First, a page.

Tax Strategies and Dividend Imputation: The Effect of Foreign and Domestic Ownership on Average Effective Tax Rates
Brett R. Wilkinson
Baylor University - Department of Accounting & Business Law
Steven F. Cahan
University of Auckland Business School
Massey University - School of Accountancy
This study examines how dividend imputation affects the incentive of New Zealand firms to minimise tax. By effectively eliminating double taxation on company income, imputation reduces firms' incentives to engage in costly tax minimisation strategies. Before September 1993, resident and non-resident shareholders were treated differently under New Zealand's imputation system. Because imputation credits cannot be passed to shareholders unless dividends are paid, we expect firms to pursue different tax paying strategies depending on their level of foreign ownership and their dividend payout ratios. After September 1993 when imputation credits were extended to non-resident portfolio shareholders, we expect that firms with high foreign ownership and high dividend payouts would have less incentive to minimise tax. Our results provide some support for these expectations.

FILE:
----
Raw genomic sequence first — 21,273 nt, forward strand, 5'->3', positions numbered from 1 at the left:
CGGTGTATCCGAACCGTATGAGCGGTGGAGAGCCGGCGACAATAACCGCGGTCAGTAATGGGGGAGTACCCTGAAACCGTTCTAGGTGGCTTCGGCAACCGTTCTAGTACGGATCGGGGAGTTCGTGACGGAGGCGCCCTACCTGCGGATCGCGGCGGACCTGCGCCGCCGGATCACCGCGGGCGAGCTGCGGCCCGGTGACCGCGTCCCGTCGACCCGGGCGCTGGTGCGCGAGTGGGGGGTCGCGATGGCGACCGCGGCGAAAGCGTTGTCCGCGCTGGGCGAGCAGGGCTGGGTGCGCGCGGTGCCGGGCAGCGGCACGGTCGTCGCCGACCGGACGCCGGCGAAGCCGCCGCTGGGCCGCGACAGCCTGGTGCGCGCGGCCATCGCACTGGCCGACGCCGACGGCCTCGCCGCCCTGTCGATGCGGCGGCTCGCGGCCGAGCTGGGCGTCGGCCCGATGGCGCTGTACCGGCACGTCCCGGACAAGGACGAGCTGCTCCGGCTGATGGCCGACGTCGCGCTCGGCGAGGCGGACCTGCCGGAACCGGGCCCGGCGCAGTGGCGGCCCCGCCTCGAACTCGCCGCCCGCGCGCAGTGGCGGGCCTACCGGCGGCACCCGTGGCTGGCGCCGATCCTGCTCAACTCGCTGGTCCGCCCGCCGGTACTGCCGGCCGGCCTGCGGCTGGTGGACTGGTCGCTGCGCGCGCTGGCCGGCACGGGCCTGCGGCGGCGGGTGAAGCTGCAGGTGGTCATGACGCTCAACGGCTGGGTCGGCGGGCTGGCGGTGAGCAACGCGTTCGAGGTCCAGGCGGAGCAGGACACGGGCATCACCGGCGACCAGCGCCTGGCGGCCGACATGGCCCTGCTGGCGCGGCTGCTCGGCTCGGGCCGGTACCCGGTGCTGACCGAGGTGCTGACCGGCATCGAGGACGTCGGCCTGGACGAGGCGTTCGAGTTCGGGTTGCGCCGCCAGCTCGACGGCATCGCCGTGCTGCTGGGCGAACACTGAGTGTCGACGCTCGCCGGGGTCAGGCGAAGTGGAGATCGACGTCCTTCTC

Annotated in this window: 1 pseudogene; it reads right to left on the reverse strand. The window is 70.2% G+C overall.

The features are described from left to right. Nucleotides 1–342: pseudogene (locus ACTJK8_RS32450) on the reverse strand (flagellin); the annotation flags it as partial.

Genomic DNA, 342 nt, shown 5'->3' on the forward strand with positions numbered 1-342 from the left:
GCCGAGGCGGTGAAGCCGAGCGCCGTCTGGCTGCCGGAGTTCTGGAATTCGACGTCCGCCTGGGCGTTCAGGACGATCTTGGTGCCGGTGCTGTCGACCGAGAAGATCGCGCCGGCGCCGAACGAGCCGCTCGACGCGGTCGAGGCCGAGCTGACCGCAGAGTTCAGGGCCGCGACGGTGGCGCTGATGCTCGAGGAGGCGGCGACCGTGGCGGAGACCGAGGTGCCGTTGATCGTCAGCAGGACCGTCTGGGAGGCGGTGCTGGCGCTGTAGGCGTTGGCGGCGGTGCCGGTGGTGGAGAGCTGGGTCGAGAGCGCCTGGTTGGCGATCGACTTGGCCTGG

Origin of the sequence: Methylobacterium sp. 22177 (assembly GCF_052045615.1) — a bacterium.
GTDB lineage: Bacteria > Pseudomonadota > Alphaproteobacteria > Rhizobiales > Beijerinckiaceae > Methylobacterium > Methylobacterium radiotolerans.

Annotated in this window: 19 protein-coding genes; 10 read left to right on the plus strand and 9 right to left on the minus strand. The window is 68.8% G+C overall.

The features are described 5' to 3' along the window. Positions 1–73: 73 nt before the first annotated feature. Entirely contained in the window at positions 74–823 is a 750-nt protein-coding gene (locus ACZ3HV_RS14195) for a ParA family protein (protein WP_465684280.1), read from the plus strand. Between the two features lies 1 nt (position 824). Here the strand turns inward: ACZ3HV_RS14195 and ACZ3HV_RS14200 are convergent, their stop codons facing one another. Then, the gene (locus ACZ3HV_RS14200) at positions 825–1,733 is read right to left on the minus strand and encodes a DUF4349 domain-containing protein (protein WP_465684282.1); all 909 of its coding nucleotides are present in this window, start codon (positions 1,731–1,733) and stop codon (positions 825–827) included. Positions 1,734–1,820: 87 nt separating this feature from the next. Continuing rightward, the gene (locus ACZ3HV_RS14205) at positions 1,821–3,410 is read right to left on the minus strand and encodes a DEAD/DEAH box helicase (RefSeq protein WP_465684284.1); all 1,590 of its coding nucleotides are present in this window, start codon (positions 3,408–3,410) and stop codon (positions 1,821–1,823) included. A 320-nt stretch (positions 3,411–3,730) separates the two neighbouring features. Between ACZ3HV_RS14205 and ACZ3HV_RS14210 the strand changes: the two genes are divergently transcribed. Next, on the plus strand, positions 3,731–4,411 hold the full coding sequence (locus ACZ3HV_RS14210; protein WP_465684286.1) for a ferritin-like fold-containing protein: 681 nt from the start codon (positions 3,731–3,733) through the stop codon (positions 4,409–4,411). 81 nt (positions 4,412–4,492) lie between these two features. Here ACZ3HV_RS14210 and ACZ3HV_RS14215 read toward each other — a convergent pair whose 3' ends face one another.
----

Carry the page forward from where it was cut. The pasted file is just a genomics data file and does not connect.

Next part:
Number of Pages in PDF File: 26
JEL Classification: G35, H25working papers series
Date posted: October 30, 2000
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